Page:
WordPress has grown far beyond just a simple blogging platform
WordPress? Unicorns. Mermaids. Werewolves. Big Foot. The Loch Ness Monster. What do all of these things have in common? They’re all mythical creatures that were once thought to actually exist in folklore, but have been classified as pseudoscience today. Sometimes, perceptions persist even if they aren’t true, but that doesn’t mean we’re stuck with them.
Take WordPress, what was once a blogging platform now powers over 28 percent of the web. Everything from personal blogs to enterprise websites can be built using the CMS.
WordPress is no longer an amateur tool, yet some still perceives it to be “that one blogging platform.” Is WordPress really just a toy for bloggers? In this white paper, we’ll debunk that and some of the biggest myths about WordPress today.
WordPress is just a toy for bloggers
If you placed WordPress on a spectrum between toy and tool, the fact is, WordPress fits as both. While WordPress use to be a toy for bloggers (and still technically can be used that way), it has also evolved and is equipped for the enterprise.
WordPress is the most popular CMS on the planet, taking gigantic strides over competitors Drupal and Joomla, which only power a mere 2.9 and 1.73 percent of the market share respectively. In addition, as stated above, today WordPress powers over a quarter of the web at a staggering 28 percent of all websites (and growing).
There are a ton of bloggers who use the “.com” version of WordPress for its free hosting and in-house security features. However, those looking to take a more robust approach use the “.org” version as a platform to build virtually anything they desire…blogs, applications, stores, and so on.
Just a few notable brands using WordPress to power their online presence include: TechCrunch, Beyoncé, MTV News, Walt Disney, and more. Not only do these brands use WordPress because it is cost effective compared to other solutions like Adobe, but it also offers enough flexibility in front-end design, with powerful, open source backend features.
WordPress’ open source nature means anyone can download the software, a theme, or a plugin, and tweak the code the way they want. It’s not a closed end solution. If you still disbelieve this, check out 14 Things You Didn’t Realize You Could Do With WordPress. Many larger brands and corporation are using WordPress as a secondary CMS; check out WordPress Success Among Enterprise CMSs.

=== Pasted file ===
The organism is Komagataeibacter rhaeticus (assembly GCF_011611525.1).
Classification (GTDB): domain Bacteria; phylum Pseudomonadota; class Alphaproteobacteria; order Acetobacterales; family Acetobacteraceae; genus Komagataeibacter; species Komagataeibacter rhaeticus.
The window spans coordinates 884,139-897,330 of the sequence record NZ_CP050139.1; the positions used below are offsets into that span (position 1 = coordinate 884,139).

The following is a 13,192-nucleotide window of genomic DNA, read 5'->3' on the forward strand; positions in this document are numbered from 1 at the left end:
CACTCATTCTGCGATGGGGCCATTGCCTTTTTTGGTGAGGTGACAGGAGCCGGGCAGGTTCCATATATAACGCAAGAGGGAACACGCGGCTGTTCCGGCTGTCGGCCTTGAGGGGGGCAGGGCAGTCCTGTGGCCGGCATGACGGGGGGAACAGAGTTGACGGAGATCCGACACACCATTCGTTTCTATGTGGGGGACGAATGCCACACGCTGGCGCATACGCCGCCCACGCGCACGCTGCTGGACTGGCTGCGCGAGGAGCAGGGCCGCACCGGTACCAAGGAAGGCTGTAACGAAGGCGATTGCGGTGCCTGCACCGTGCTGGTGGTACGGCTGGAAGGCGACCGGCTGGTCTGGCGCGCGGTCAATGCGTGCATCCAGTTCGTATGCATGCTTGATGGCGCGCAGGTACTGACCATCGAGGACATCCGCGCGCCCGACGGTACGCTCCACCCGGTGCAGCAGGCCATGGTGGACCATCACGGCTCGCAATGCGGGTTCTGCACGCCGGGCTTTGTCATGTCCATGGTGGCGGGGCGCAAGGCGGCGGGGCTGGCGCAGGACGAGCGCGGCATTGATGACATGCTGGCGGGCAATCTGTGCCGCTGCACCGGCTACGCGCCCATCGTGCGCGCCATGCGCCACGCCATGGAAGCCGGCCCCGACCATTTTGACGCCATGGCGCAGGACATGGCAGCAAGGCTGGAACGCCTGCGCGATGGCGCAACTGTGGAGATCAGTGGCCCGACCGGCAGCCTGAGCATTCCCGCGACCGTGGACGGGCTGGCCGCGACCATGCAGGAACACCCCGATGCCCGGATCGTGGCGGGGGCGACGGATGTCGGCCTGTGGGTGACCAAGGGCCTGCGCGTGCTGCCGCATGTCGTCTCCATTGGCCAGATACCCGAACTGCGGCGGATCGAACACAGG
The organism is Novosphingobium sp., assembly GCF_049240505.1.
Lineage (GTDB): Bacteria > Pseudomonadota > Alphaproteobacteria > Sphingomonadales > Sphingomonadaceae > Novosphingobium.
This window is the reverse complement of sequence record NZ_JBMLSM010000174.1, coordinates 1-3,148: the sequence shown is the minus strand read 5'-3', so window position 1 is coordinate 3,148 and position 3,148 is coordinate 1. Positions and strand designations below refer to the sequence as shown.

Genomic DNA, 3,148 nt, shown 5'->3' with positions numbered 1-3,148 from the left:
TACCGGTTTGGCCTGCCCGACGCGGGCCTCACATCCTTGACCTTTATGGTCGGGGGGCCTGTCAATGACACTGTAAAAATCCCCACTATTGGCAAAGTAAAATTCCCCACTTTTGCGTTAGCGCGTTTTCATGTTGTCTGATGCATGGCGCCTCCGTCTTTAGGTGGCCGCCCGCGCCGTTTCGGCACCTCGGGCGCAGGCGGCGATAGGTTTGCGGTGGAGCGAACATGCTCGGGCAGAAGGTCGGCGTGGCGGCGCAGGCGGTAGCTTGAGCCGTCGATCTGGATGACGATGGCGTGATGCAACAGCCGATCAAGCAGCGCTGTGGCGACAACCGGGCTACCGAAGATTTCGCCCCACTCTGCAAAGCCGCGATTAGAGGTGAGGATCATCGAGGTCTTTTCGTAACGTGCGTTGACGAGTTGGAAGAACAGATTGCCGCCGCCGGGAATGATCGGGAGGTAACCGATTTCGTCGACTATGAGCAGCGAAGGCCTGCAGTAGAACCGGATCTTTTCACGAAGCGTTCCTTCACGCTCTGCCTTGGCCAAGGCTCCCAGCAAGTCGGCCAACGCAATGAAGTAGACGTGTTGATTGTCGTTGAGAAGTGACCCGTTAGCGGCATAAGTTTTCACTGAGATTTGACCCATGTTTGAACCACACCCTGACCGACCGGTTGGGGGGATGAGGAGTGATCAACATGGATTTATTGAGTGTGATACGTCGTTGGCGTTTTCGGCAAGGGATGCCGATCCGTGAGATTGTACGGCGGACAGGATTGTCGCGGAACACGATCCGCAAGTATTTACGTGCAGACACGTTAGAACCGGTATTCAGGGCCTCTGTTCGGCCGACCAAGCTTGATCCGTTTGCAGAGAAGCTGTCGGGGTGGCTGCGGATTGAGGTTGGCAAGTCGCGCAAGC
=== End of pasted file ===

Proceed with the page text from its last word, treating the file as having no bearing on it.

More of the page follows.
It’s not good for e-commerce
If looking to sell tangible or digital goods or services online, WordPress is an excellent choice for an online shop. The most popular solution is WooCommerce, which currently powers 41 percent of all e-commerce stores. WooCommerce is a super easy solution to use even without much technical knowledge. However, there is the common misconception that WooCommerce can’t scale.
Without investing in hosting, you could endure issues with scaling for traffic. WP Engine addresses many of these issues with its e-commerce plan dedicated for WooCommerce clients. However, you aren’t just limited to WooCommerce on WordPress.
There are plenty of integrations for other solutions, like Shopify for example, who built a plugin to integrate WordPress and Shopify. With the Shopify e-commerce plugin, you can make any WordPress page or blog shoppable, adding e-commerce functionality to your WordPress site. Other WordPress e-commerce solutions include BigCommerce, Volusion, and Magento.
For more information about succeeding with e-commerce on WordPress check out 10 Ecommerce Optimization Tips for Spectacular Sales.
WordPress isn’t scalable
Because WordPress is an open source platform that also happens to be free, the question of scalability is always a concern. Will your site be able to handle a sudden traffic spike? If you create the right environment, you can definitely build a WordPress site that is scalable and able to handle any amount of traffic.
Some of the key ways to appropriately scale a WordPress site is by creating a suitable and sustainable development environment, effective horizontal scaling, caching, and query performance. Design-wise, WordPress can be used as a simple blogging website using a built-in theme or can be scaled to have a complex and sophisticated design structure using complex tools.
Since no one owns WordPress and it’s free for everyone, there must be no one out there to help you, right? Wrong. WordPress has a very active community of developers, designers, content producers, marketers, support representatives and more.
WordPress offers community based support forums intended for learning, sharing, and troubleshooting. Additionally, a plethora of resources from numerous blogs and companies associated with the WordPress platform continually provide educational content to maintain a topnotch WordPress site.
There are also CDN options which involve routing your site through a reverse proxy and leveraging caching at this level. Offloading content through this type of CDN can be valuable for sites with extremely high levels of traffic. They allow for custom configuration of caching for pages and files as well if you want a more granular approach to caching. By using this kind of CDN, it helps offload a good portion of the server processing to cache it instead.
It’s not secure, or more likely to be hacked
There is absolutely no proof that WordPress is any less secure than any other CMS site. Truth is, all sites are vulnerable to security breaches, including WordPress. Because of it’s sheer volume on the web (about 28%), it attracts attacks. But WordPress is not a new platform. During its decade long evolution, WordPress has released a number of informative security tutorials as well as reliable security plugins. And as WordPress continues to grow and mature, the security plugins only get more advanced resulting in decreased unblocked hacks.
Culled from Tech Radar